Wigan Wallgate Junction.

We made a fairly spirited run to Preston but were still about as late arriving as the departure from Crewe had been. I quickly made my way to platform 1 for the next Blackpool service - a Northern Rail train stopping at Kirkham, Poulton-le-Fylde, Layton and Blackpool North.

Whilst I waited with the large crowd on the platform for the arrival of the Blackpool train, a Northern Rail single-car 'Class 153' service from Ormskirk arrived on the other side of the island platform, platform 2, discharged its passengers and quickly loaded up, ready to go back to Ormskirk. I described using this line in the post Preston to Liverpool by Rail. My train arrived a few minutes late, one of the dreadful 2-car 'Class 142' units, first introduced in 1985, which still live on although they should never have been foist on an unsuspecting public in the first place. I was lucky in getting a seat for the journey - quite a number of passengers were forced to stand. With 4-wheel, long-wheelbase coaches we 'lolloped' along to Blackpool in what has been politely described as 'nodding donkey' fashion (I'm sure less-complimentary descriptions must exist). With such a crowded train, I couldn't see too much on the journey. I was just glad to arrive in Blackpool at around ten to twelve, when earlier it seemed doubtful I'd make it at all.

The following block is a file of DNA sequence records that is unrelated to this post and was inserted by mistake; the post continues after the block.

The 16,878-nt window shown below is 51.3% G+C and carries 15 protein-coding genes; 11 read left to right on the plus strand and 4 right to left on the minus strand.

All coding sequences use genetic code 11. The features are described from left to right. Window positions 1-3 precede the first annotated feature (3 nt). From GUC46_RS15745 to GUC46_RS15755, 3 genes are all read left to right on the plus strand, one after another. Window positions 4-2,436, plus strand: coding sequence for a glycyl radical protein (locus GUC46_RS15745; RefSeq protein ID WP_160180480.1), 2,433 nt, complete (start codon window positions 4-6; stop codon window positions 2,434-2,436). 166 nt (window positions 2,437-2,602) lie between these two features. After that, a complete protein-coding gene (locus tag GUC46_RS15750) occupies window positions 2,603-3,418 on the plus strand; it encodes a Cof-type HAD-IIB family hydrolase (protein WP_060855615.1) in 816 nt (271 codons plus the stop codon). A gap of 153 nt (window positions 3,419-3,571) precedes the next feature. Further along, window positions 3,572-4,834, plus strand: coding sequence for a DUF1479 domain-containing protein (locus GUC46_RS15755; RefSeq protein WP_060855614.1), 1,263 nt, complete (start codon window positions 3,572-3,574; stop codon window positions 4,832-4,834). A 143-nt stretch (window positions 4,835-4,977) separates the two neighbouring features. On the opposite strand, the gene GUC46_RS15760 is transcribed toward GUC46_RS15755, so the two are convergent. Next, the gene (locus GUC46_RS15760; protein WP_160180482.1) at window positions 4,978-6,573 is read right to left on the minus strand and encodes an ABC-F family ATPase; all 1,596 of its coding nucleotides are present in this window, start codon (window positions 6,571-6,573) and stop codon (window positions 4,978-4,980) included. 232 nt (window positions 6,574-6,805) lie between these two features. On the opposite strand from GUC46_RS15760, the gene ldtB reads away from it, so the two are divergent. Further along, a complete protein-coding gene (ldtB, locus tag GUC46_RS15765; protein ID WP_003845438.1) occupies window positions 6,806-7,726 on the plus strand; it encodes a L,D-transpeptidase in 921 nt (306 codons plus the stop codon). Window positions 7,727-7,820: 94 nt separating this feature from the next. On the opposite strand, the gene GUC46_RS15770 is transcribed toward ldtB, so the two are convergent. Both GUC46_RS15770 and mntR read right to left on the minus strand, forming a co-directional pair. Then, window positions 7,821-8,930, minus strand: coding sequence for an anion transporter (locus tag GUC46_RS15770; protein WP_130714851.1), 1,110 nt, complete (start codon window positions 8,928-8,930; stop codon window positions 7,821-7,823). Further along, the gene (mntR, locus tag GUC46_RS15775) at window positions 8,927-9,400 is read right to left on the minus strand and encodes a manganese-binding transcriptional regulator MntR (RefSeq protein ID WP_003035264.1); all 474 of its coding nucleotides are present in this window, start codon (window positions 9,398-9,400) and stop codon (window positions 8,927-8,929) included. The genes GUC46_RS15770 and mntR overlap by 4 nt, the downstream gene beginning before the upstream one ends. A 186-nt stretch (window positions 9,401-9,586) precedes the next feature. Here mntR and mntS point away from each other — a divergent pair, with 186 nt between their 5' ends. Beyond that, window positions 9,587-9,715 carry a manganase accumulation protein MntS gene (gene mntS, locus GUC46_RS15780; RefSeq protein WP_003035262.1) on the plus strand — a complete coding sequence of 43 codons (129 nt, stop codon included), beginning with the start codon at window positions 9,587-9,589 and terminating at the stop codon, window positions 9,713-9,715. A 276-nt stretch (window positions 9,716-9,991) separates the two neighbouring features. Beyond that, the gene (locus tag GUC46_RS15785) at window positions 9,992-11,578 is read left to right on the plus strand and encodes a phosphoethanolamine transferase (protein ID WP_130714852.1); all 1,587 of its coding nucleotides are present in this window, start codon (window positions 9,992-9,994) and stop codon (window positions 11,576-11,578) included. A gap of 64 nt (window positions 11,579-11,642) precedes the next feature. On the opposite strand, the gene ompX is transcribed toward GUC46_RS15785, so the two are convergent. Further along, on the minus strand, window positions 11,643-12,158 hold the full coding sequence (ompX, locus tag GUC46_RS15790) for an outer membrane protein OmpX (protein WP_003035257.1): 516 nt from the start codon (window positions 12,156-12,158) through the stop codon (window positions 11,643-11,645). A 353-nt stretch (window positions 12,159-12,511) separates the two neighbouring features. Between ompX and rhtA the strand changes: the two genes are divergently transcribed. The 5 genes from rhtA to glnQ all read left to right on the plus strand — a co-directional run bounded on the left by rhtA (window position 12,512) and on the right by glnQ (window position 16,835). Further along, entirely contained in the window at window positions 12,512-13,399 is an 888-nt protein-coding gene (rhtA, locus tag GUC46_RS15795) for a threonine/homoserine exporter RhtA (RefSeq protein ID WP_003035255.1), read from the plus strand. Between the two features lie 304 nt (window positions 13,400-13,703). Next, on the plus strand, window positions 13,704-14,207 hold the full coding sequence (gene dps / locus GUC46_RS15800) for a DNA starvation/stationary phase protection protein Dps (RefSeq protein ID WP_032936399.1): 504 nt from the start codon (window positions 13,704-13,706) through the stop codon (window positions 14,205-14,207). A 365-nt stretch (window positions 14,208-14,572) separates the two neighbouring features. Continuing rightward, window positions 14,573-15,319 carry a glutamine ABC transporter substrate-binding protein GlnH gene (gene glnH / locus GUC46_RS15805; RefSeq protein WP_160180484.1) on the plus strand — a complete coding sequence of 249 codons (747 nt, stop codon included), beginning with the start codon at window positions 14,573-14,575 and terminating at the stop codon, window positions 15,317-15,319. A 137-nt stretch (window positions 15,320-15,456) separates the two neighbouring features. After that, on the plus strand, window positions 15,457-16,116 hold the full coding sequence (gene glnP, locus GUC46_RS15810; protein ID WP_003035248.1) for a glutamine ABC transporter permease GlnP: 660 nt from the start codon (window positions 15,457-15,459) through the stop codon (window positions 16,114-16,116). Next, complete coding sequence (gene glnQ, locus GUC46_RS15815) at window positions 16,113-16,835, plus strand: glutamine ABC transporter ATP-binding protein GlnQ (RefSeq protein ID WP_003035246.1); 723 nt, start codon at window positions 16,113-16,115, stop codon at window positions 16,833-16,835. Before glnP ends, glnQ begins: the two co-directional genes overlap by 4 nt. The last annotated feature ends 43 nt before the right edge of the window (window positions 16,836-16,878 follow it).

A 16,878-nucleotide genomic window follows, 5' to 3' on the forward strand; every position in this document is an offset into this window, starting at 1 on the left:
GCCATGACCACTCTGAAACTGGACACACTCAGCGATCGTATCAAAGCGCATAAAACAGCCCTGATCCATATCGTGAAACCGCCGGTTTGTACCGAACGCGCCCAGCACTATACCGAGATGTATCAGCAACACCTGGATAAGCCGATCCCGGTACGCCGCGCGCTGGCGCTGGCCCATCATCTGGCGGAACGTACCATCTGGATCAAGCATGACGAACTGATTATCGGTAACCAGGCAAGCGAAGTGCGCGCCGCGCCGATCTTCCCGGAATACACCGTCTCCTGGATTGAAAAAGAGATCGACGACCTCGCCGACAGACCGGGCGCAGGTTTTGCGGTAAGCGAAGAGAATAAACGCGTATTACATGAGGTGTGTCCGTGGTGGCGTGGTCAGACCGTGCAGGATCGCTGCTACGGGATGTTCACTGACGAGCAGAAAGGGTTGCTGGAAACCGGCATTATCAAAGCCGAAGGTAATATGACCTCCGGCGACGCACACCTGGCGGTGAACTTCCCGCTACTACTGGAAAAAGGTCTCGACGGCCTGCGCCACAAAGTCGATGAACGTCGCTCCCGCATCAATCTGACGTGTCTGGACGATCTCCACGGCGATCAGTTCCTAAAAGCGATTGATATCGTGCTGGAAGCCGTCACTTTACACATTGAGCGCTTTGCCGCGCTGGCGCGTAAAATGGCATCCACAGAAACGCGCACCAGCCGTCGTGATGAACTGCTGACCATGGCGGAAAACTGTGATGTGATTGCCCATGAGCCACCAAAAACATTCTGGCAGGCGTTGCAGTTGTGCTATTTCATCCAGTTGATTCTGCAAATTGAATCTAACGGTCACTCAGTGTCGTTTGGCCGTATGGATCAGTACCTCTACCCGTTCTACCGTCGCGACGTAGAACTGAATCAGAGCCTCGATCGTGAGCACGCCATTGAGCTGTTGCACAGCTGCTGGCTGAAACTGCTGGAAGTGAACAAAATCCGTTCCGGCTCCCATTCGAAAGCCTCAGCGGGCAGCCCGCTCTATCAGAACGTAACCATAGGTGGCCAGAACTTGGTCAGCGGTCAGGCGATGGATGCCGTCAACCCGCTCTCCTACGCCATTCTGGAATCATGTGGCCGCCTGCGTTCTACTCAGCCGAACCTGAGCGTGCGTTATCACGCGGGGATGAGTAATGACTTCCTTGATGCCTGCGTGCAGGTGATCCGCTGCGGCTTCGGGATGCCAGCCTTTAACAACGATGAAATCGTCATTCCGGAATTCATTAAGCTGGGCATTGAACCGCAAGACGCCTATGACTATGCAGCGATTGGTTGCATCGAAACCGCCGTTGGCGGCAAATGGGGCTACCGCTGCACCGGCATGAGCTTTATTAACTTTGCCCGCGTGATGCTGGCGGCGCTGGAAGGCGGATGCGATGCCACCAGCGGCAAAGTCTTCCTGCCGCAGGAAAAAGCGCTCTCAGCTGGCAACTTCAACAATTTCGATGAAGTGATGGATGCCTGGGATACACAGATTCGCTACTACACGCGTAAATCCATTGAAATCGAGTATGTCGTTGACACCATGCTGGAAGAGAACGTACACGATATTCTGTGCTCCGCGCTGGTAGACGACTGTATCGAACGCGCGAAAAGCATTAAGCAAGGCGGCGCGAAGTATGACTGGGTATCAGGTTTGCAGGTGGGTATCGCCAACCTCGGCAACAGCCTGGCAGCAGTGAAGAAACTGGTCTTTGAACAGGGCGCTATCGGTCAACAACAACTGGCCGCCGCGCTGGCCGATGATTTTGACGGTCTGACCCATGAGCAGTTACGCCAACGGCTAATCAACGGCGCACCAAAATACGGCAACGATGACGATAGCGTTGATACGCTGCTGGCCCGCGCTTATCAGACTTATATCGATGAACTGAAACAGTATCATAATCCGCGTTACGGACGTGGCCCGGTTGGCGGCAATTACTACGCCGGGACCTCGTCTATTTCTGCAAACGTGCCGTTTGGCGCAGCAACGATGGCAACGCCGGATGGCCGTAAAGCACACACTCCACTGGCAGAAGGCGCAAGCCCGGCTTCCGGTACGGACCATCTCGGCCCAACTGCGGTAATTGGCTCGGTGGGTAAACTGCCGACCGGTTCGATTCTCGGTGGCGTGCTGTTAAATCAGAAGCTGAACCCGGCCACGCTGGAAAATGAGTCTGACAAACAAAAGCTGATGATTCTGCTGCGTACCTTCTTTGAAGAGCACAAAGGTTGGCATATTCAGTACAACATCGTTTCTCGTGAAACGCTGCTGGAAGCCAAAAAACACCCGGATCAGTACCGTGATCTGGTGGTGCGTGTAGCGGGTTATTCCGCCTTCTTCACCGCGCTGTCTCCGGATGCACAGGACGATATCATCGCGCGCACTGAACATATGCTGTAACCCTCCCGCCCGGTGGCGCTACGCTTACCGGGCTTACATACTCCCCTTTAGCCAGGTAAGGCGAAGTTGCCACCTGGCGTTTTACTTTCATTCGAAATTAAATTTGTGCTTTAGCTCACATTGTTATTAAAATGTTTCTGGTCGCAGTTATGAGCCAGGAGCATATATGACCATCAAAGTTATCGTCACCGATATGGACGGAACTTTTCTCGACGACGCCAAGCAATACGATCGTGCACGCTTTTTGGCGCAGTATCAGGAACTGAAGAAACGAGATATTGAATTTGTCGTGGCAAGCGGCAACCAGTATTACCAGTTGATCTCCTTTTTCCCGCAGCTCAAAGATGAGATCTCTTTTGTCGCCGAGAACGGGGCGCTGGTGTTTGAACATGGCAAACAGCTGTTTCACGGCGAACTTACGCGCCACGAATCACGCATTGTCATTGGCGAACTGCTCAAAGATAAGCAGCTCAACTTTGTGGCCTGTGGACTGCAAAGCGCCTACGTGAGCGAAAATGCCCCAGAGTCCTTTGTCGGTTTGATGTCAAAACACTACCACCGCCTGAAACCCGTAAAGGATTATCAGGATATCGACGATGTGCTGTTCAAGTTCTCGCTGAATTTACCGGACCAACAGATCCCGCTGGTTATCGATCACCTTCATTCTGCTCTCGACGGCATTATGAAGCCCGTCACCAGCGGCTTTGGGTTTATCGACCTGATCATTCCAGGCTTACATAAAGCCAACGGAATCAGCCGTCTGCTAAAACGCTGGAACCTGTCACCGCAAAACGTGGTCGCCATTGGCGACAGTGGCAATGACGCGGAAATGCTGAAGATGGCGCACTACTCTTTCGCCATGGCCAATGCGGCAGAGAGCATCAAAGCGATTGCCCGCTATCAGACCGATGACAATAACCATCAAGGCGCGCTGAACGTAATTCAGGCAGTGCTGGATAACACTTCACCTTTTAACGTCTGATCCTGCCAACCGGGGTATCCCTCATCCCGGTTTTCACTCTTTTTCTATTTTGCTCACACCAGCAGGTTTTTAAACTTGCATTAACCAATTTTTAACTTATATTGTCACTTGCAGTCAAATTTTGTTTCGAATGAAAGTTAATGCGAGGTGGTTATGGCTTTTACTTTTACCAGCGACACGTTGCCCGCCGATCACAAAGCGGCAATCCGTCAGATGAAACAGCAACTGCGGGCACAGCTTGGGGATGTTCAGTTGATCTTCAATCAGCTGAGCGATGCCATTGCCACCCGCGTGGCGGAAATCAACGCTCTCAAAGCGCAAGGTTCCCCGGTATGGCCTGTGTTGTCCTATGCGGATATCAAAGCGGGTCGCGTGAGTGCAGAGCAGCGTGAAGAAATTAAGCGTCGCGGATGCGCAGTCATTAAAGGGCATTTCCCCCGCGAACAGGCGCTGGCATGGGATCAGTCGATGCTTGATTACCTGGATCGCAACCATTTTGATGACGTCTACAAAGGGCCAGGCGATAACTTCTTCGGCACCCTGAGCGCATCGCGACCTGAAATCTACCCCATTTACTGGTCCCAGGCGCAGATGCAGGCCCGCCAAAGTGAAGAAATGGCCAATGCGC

Book References

[ 1] ‘British Railways Layout Plans of the 1950’s - Volume 1: ex-LNWR main line, Euston to Crewe’ (Signalling Record Society) ISBN: 1 873228 00 7.
[ 2] ‘British Railways Layout Plans of the 1950’s – Volume 5: ex-Lancashire & Yorkshire Railway Lines in West Lancashire’ (Signalling Record Society) ISBN: 1 873228 04 X.
[ 3] ‘British Railways Layout Plans of the 1950’s – Volume 6: West Coast Main Line (Euxton Junction to Mossband) and Branches’ (Signalling Record Society) ISBN: 1 873228 00 7.
[ 4] ‘British Railways Layout Plans of the 1950’s - Volume 9: LNW Lines Crewe to Euxton Junction, Liverpool to Manchester (and associated branches)’ (Signalling Record Society) ISBN: 1 873228 11 2.
[ 5] ‘Railway Track Diagrams Book 4: Midlands & North West’ (TRACKmaps: 4th edition) ISBN 978-0-9549866-7-4.
[ 6] ‘Along LMS Routes’ by Bill Hudson, Volume 1 Central & Western Divisions (Headstock Publications) ISBN 0 9512793 4 3.

The posts Railways around Blackpool and Railways around Preston list further books.

Related articles in this blog

Halfex to Blackpool.
A Trip to the Seaside.
Railways around Blackpool.
Railways around Preston.
Wolverhampton to Preston by rail.
Return to Blackpool and Fleetwood (part 2).

My pictures

Stafford Area rail.
Crewe Area rail.
Warrington Area rail.
Railways around Preston.
Blackpool's Railways.